U2's Bono Urges Lawmakers to View Aid as National Security | NBC 10 Philadelphia

U2's Bono Urges Lawmakers to View Aid as National Security

In Syria, five years of violence has killed more than 250,000 people and displaced another 11 million from their homes

    processing...

    NEWSLETTERS

    AP
    Irish rock star and activist Bono testifies on Capitol Hill in Washington, Tuesday, April 12, 2016, before the Senate State, Foreign Operations, and Related Programs subcommittee hearing on the causes and consequences of violent extremists, and the role of foreign assistance.

    U2 front man Bono brought his star power to Capitol Hill Tuesday as he called on members of Congress to take swift action to deal with the global refugee crisis and violent extremism.

    In testimony before a Senate subcommittee, Bono drew a bleak picture as he described the flood of people fleeing their homes in the Middle East, Asia and Africa. The human torrent threatens the very idea of European unity, he said, as he urged lawmakers to think of foreign aid as national security instead of charity.

    "When aid is structured properly, with a focus on fighting poverty and improving governance, it could just be the best bulwark we have against the extremism of our age," Bono said.

    Wearing his trademark rose-tinted glasses, Bono said members of Congress need to confront an "existential threat" to Europe that hasn't been seen since the 1940s. Countries such as Poland and Hungary are moving to the right politically, a shift he described as a "hyper nationalism." The United Kingdom is even considering leaving the European Union.

    "This is unthinkable stuff," he said. "And you should be very nervous in America about it."

    Africa, in particular, is grappling with what Bono called a phenomenon of three extremes — ideology, poverty and climate.

    "Those three extremes make one unholy trinity of an enemy and our foreign policy needs to face in that direction," he said. "It's even bigger than you think."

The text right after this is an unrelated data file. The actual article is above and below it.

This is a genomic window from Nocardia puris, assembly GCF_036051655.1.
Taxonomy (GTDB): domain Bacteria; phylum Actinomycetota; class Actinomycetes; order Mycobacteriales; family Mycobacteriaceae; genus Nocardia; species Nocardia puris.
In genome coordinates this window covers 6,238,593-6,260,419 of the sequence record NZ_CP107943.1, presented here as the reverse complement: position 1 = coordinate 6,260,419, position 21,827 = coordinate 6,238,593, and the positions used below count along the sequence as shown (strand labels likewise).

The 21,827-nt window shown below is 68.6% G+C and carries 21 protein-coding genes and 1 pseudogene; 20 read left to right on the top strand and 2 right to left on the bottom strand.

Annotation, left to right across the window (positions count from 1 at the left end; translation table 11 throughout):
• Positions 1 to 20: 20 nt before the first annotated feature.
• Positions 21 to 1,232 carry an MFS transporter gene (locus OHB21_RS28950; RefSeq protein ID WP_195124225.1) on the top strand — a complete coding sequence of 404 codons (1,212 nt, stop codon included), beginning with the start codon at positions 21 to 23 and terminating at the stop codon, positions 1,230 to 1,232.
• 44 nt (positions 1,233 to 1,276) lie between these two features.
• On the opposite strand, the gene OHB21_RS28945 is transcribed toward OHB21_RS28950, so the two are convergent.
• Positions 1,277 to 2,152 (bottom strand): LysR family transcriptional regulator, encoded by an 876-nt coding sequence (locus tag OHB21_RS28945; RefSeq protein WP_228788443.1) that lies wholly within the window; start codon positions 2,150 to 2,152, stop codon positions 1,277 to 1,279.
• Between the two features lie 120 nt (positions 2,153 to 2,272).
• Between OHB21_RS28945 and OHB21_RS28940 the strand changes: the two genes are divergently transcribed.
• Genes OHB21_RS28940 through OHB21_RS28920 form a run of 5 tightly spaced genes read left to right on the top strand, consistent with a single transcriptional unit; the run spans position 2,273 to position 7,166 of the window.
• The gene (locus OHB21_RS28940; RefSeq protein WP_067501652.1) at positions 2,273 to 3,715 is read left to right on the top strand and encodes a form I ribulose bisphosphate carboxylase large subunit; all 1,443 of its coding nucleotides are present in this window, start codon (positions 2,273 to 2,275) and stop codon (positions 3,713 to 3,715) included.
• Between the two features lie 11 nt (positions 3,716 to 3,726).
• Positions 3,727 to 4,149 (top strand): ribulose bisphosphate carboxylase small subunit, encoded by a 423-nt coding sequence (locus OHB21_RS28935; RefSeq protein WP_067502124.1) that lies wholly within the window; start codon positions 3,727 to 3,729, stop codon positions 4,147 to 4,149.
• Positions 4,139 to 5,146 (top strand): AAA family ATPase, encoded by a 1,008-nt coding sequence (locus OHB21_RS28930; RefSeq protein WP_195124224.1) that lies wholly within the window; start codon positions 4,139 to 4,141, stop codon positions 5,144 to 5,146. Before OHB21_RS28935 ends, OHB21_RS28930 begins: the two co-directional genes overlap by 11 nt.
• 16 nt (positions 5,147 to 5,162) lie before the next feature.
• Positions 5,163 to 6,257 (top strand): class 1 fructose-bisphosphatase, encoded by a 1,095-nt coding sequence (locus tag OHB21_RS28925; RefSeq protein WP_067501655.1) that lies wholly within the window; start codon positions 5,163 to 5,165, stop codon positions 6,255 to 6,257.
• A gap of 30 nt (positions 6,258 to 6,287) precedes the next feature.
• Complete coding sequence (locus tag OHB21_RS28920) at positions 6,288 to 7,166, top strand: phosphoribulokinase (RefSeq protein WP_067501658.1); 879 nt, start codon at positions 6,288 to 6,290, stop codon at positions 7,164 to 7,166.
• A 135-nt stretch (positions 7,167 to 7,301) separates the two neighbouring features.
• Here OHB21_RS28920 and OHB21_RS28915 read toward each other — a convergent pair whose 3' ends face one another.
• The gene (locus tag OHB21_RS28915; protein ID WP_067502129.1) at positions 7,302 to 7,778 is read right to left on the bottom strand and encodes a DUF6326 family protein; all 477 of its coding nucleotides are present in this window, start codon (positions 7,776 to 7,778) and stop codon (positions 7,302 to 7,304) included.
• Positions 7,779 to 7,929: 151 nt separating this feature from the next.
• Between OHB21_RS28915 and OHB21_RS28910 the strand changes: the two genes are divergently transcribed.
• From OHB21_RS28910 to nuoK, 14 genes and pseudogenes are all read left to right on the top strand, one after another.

Bono said he understood the financial stress the U.S. and other nations are under as they debate how much foreign aid to allot. But he warned the bills will only get bigger without action.

    "If you don't do it now, it's going to cost a lot more later," he said. "I do know that."

    In Syria, five years of violence has killed more than 250,000 people and displaced another 11 million from their homes. Nearly 174,000 migrants have reached Europe by sea since the beginning of this year alone and 723 are missing or dead, many drowning in the cold, rough waters, according to the International Organization for Migration.

    Before sitting at the witness table, Bono posed for photos with three members of Code Pink, who wore pink tiaras and held cardboard torches and signs reading "Refugees Welcome."

    Cameras whirred furiously as Sen. Lindsey Graham, R-S.C., the subcommittee chairman, quipped: "So this is what it's like to be chopped liver." Bono joined a congressional delegation led by Graham that just returned from Africa and the Middle East.

    Bono co-founded the One Campaign, an advocacy group that works to end poverty and preventable disease.